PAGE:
• Grindstone50k

      That company is SSD, not the same as above. Same pricing, too.

      • datimes

        I just checked Gunbroker and an SSD stg44 rifle sold on 1/7/15. It was advertised as 1 of 200 imported.

  • Kdf82

    Stoked these are coming back.. I just got my SMG FG42.. It’s awesome! I’ll be taking my MP44 to battles and more history channel shoots..

    When you consider the tooling costs if these indeed are retooled and not modified PTRs, it’s expensive. My FG is all machined from billet as stamping dies would have placed it around 10K or more…

    So km’on Ian.. Los Los Los…

    • JKnTX

      Then you have a lot more $s than sense.
      Elk, elk, elk?

    • Matt Redman

      Where’d ya get the FG?

  • gunsandrockets

    Sweet. Now if I could only win the lottery! Damn.

    Who knows, maybe someday a reproduction like this one will be available at a price I could afford. And then there’s always the lottery.

    • JKnTX

      If I won, I’d be putting the $s into hardware a LONG way from replicas like this.
      BTW, a “reproduction” can only be done by the original maker of the item; like Colt with the new 1903 pistols, anything else is a replica.

  • iksnilol

    Eh, I thought the MP-40 was the classical WW2 German SMG? I am confused. Luckily I am not a history buff.

    • Ian McCollum

      The MP40 and MP38 are basically the same gun, just that the 40 was slightly simplified to speed up production.

      • iksnilol

        Ah, makes sense. I just haven’t heard of a MP-38. Everybody has the 40.

  • Nate

    I’m so ready for this MP40! I’ve been watning a pistol version for so long. I’ve been looking high and low, and now that there is one coming, I’ll pay high dollar. I heard from a friend at the shot show that it takes special mags and not original. That stinks. He said the alluminum prototype they had was low quality, but I’m hoping that’s just the prototype. At this point I’m so excited about getting my hands on one of these I’d probably buy it anyways. I can’t wait.

    • Ian McCollum

      The 9mm MP40 on display is a different product made by a different company – no relation to these guns (which will use standard original mags, BTW).

      • Nate

        Oh wow really!? Awesome. So you are saying this is not GSG/ATI? It’s another company?

        • Ian McCollum

          Nope, not ATI or GSG. Much better quality – worth the price that they will be charging.

          • Nate

            Awesome. I’m spreading the news. We went from no options on MP38/40 to now having two in the near future! So awesome.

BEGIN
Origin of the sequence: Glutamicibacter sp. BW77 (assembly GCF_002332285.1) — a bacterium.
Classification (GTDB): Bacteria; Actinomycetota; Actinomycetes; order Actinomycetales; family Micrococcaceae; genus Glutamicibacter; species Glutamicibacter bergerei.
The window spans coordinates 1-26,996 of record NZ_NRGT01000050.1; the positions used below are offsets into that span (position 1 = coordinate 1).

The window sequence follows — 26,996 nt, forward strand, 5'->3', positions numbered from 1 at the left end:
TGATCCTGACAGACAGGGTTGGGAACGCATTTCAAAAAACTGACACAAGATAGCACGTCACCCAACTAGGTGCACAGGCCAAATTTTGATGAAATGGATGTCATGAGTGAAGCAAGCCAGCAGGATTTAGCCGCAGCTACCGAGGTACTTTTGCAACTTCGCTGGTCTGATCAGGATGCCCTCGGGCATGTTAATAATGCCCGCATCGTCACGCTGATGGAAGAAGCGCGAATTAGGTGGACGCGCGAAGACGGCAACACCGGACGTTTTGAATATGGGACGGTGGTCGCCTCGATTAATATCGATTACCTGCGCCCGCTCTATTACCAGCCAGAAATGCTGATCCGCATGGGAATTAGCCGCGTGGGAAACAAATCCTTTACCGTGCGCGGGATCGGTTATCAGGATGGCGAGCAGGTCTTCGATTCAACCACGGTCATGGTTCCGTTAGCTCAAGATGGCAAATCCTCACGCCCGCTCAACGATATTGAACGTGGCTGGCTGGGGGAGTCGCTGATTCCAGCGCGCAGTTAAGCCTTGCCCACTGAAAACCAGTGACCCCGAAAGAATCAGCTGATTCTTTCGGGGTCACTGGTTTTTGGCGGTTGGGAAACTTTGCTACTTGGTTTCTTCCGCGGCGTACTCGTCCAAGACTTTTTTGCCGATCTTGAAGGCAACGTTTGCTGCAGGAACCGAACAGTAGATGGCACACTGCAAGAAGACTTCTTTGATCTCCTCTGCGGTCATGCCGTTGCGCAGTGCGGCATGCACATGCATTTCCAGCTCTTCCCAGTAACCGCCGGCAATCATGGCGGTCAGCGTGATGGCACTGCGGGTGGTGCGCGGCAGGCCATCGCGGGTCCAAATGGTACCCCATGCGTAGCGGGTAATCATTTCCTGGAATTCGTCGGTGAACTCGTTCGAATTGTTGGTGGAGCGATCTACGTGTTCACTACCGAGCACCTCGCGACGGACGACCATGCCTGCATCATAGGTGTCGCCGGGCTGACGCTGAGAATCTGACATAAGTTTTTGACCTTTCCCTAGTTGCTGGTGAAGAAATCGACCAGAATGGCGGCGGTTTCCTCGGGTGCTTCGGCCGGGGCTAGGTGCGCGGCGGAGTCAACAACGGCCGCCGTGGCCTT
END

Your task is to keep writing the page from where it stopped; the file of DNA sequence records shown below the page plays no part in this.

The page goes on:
• fmike15

    I’ll be the first to get one, with the piles of mp-44 mags and ammo everyone has laying around I’m sure these will be big sellers. Especially at that cheap price.

    • the ammo addict

      I think the idea is that the new mags will be less expensive than the originals, which will really help out the owners of original NFA transferrable weapons. The ammo you are looking at is probably original collector stuff. Aim Surplus carries brand new PPU ammo for 75 cents per round – much better than $1.20 per round.

  • Mr Ghue

    7.92×33….I’ll run right out to wal-mart and start stocking up in anticipation.

    • the ammo addict

      With a few keystrokes you could order all you want from Aim Surplus and have it delivered to your door for about the same price as what Wal-Mart sells good quality .243, .270, .30-06, or .30-30 ammo for, but then you wouldn’t get to make a smart-guy comment like you did.

  • phillip

    Do it in 30’06 and I will buy one

  • Amsdorf

    Let’s see, I could perhaps hold out for an original/authentic STG 44 and pay around, what, $30,000 for it, plus the ATF tax stamp and approval process, etc. etc.

    Or….I could get what appears to be a picture-perfect replica, faithful to the original in every respect, including chambering for the 98 kurtz cartridge, using original magazines, for $5,000.

    If you have heart set on owning a “real” STG 44, this may well be the perfect option and that is an expensive option.

    I’m always amazed that people whine about price tags…what do you expect them to do, crank out some kind of airsoft model at $800??

    • JKnTX

      You get what you pay for and a replica is still a replica, not the original. The people who have the $s to front for this are not going to bother- they will invest where it makes money. I have seen it happen many times in my 50+ years dealing with firearms, sit back and watch it happen again.

  • Larry

    $5,000. No wonder Germany lost the war -they wen’t broke.

  • Mikes Guns


  • $5K will be the last rifle I’ll ever buy. But it would be the best. 🙂

  • uisconfruzed

    For just over $1.1K I assembled a billet AR with NiB upper & BCG, match grade hand lapped SS barrel, Syrac adj gas block, Geissele trigger and a Seekins hand-guard.
    That’s a piece of history, and it’s ugly stamped steel before you told the $5K asking price.

  • LazyReader

    Mel Gibson can add them to his collection

  • petru sova

    Charging 5,000 for a pile of cheap stamped sheet metal leads me to believe the manufacturer did not tool up for mass production. It will be a short run and then be gone. If the idiots who hatched this project would have simply made the barrel longer then the weapon could have had a functional folding stock even if it meant using a U.S. made receiver built on foreign parts. Also an alternate model chambered for the 7.62×39 would have sold well too if the cheesy stamped sheet metal receiver would have been able to withstand the more powerful 7.62×39 round. All in all the manufacturer missed a grand opportunity to provide a product in either caliber that would have had probably a long manufacturing life rather than a flash in the pan short run of an overpriced pile of stamped sheet metal.